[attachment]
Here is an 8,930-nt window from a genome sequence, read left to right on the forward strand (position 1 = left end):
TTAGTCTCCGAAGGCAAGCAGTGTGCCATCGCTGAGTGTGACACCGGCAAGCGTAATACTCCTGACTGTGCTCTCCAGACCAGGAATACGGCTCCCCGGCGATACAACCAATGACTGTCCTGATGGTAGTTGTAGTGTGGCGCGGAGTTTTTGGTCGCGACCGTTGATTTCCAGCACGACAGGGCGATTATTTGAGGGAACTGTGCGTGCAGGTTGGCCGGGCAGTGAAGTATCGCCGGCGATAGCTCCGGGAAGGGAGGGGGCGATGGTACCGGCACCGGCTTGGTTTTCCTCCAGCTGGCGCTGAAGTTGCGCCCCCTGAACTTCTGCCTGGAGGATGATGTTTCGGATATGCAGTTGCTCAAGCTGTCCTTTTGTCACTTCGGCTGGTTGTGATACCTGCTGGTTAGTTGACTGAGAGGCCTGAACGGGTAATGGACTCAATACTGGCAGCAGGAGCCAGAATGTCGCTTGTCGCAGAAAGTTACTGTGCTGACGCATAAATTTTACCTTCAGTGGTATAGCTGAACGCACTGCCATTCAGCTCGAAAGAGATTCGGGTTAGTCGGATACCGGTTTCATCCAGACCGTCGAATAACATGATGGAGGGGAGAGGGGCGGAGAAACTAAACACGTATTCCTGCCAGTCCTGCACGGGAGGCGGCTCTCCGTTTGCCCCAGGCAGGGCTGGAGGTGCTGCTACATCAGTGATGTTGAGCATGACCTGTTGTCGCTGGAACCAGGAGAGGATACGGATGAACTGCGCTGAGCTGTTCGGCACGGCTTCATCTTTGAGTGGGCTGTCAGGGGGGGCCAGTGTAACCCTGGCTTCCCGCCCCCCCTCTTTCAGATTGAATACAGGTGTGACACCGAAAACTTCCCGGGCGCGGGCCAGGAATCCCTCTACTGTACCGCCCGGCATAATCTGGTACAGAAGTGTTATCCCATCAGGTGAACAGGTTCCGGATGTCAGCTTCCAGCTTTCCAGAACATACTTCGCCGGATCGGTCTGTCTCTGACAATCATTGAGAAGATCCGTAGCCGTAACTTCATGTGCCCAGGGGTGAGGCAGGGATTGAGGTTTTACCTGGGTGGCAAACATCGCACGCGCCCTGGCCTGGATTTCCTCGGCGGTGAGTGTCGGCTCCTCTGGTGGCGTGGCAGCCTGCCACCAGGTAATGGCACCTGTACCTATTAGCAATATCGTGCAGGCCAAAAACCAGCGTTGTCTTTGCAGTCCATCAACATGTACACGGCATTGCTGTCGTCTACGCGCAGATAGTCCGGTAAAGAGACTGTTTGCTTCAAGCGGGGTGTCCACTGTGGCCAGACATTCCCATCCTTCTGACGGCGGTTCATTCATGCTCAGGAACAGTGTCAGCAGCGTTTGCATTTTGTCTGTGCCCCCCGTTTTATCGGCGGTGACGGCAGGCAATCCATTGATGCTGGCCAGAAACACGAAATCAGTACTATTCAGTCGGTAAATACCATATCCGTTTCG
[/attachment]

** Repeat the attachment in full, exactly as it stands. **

Here is an 8,930-nt window from a genome sequence, read left to right on the forward strand (position 1 = left end):
TTAGTCTCCGAAGGCAAGCAGTGTGCCATCGCTGAGTGTGACACCGGCAAGCGTAATACTCCTGACTGTGCTCTCCAGACCAGGAATACGGCTCCCCGGCGATACAACCAATGACTGTCCTGATGGTAGTTGTAGTGTGGCGCGGAGTTTTTGGTCGCGACCGTTGATTTCCAGCACGACAGGGCGATTATTTGAGGGAACTGTGCGTGCAGGTTGGCCGGGCAGTGAAGTATCGCCGGCGATAGCTCCGGGAAGGGAGGGGGCGATGGTACCGGCACCGGCTTGGTTTTCCTCCAGCTGGCGCTGAAGTTGCGCCCCCTGAACTTCTGCCTGGAGGATGATGTTTCGGATATGCAGTTGCTCAAGCTGTCCTTTTGTCACTTCGGCTGGTTGTGATACCTGCTGGTTAGTTGACTGAGAGGCCTGAACGGGTAATGGACTCAATACTGGCAGCAGGAGCCAGAATGTCGCTTGTCGCAGAAAGTTACTGTGCTGACGCATAAATTTTACCTTCAGTGGTATAGCTGAACGCACTGCCATTCAGCTCGAAAGAGATTCGGGTTAGTCGGATACCGGTTTCATCCAGACCGTCGAATAACATGATGGAGGGGAGAGGGGCGGAGAAACTAAACACGTATTCCTGCCAGTCCTGCACGGGAGGCGGCTCTCCGTTTGCCCCAGGCAGGGCTGGAGGTGCTGCTACATCAGTGATGTTGAGCATGACCTGTTGTCGCTGGAACCAGGAGAGGATACGGATGAACTGCGCTGAGCTGTTCGGCACGGCTTCATCTTTGAGTGGGCTGTCAGGGGGGGCCAGTGTAACCCTGGCTTCCCGCCCCCCCTCTTTCAGATTGAATACAGGTGTGACACCGAAAACTTCCCGGGCGCGGGCCAGGAATCCCTCTACTGTACCGCCCGGCATAATCTGGTACAGAAGTGTTATCCCATCAGGTGAACAGGTTCCGGATGTCAGCTTCCAGCTTTCCAGAACATACTTCGCCGGATCGGTCTGTCTCTGACAATCATTGAGAAGATCCGTAGCCGTAACTTCATGTGCCCAGGGGTGAGGCAGGGATTGAGGTTTTACCTGGGTGGCAAACATCGCACGCGCCCTGGCCTGGATTTCCTCGGCGGTGAGTGTCGGCTCCTCTGGTGGCGTGGCAGCCTGCCACCAGGTAATGGCACCTGTACCTATTAGCAATATCGTGCAGGCCAAAAACCAGCGTTGTCTTTGCAGTCCATCAACATGTACACGGCATTGCTGTCGTCTACGCGCAGATAGTCCGGTAAAGAGACTGTTTGCTTCAAGCGGGGTGTCCACTGTGGCCAGACATTCCCATCCTTCTGACGGCGGTTCATTCATGCTCAGGAACAGTGTCAGCAGCGTTTGCATTTTGTCTGTGCCCCCCGTTTTATCGGCGGTGACGGCAGGCAATCCATTGATGCTGGCCAGAAACACGAAATCAGTACTATTCAGTCGGTAAATACCATATCCGTTTCG